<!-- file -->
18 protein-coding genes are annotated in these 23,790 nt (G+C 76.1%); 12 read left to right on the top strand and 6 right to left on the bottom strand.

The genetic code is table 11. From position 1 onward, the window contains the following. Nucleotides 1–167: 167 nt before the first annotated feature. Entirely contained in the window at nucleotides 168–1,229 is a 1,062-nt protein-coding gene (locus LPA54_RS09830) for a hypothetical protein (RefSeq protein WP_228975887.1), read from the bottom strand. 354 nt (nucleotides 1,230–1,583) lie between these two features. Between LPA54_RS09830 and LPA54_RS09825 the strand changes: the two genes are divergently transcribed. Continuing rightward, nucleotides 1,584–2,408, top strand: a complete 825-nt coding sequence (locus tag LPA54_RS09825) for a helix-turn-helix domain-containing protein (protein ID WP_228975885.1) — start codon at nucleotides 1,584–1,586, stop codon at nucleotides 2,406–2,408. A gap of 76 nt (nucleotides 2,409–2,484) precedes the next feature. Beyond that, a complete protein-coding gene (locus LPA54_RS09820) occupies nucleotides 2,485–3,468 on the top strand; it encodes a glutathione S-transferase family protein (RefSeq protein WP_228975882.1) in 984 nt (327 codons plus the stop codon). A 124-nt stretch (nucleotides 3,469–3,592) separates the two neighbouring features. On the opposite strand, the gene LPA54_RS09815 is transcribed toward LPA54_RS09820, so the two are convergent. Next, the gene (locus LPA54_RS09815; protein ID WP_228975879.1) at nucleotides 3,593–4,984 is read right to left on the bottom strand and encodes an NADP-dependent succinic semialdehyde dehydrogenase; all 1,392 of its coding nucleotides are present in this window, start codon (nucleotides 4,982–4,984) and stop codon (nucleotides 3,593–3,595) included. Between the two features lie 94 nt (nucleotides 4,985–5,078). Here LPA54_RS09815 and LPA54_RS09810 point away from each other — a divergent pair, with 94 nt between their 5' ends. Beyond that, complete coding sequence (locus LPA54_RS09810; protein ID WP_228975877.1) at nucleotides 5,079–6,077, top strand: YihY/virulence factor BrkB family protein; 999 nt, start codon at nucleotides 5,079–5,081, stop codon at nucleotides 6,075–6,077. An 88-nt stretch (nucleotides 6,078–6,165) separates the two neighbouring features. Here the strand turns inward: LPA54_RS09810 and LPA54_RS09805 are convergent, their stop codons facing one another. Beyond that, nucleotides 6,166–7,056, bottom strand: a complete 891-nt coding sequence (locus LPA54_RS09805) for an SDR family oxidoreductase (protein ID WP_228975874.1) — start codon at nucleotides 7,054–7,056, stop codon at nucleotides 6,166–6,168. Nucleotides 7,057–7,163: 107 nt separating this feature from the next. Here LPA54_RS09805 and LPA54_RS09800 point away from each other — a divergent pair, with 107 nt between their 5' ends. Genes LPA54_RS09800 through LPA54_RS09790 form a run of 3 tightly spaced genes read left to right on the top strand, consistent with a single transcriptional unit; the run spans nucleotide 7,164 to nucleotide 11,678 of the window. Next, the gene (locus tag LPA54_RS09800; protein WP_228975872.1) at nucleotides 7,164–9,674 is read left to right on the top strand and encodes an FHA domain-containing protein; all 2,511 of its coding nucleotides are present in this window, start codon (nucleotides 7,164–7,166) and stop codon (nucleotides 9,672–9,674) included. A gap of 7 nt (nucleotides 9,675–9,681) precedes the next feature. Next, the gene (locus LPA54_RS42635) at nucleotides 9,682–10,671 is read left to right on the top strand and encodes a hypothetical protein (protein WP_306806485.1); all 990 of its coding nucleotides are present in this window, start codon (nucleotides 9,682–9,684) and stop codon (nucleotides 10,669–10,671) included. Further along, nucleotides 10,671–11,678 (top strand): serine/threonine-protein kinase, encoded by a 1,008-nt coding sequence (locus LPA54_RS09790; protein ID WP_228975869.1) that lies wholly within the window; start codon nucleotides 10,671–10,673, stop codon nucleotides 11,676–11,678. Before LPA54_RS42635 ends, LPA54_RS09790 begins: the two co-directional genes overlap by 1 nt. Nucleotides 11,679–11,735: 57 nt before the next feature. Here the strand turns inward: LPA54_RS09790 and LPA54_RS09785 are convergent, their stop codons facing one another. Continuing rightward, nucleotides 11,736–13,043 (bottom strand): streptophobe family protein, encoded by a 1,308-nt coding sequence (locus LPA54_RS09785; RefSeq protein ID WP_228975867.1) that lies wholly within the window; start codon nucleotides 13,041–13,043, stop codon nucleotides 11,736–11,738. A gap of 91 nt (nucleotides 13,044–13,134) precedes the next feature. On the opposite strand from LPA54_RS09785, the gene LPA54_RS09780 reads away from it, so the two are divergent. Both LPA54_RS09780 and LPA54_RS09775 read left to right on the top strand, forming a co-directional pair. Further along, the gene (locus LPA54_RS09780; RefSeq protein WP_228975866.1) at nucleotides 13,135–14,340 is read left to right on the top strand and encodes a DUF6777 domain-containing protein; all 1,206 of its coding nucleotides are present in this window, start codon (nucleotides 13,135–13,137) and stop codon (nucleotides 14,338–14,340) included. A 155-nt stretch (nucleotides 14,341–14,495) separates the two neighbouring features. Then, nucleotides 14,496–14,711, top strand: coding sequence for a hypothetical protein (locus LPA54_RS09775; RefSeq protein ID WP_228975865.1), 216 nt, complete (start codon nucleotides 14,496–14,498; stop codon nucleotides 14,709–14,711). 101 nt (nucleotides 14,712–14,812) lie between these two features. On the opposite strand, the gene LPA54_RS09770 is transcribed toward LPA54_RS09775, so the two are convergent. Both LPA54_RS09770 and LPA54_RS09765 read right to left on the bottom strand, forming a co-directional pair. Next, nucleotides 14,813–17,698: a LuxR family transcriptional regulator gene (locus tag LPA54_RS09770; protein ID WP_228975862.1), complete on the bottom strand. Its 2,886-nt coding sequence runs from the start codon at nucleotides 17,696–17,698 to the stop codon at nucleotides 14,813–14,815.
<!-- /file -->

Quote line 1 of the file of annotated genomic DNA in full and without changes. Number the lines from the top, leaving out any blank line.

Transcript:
18 protein-coding genes are annotated in these 23,790 nt (G+C 76.1%); 12 read left to right on the top strand and 6 right to left on the bottom strand.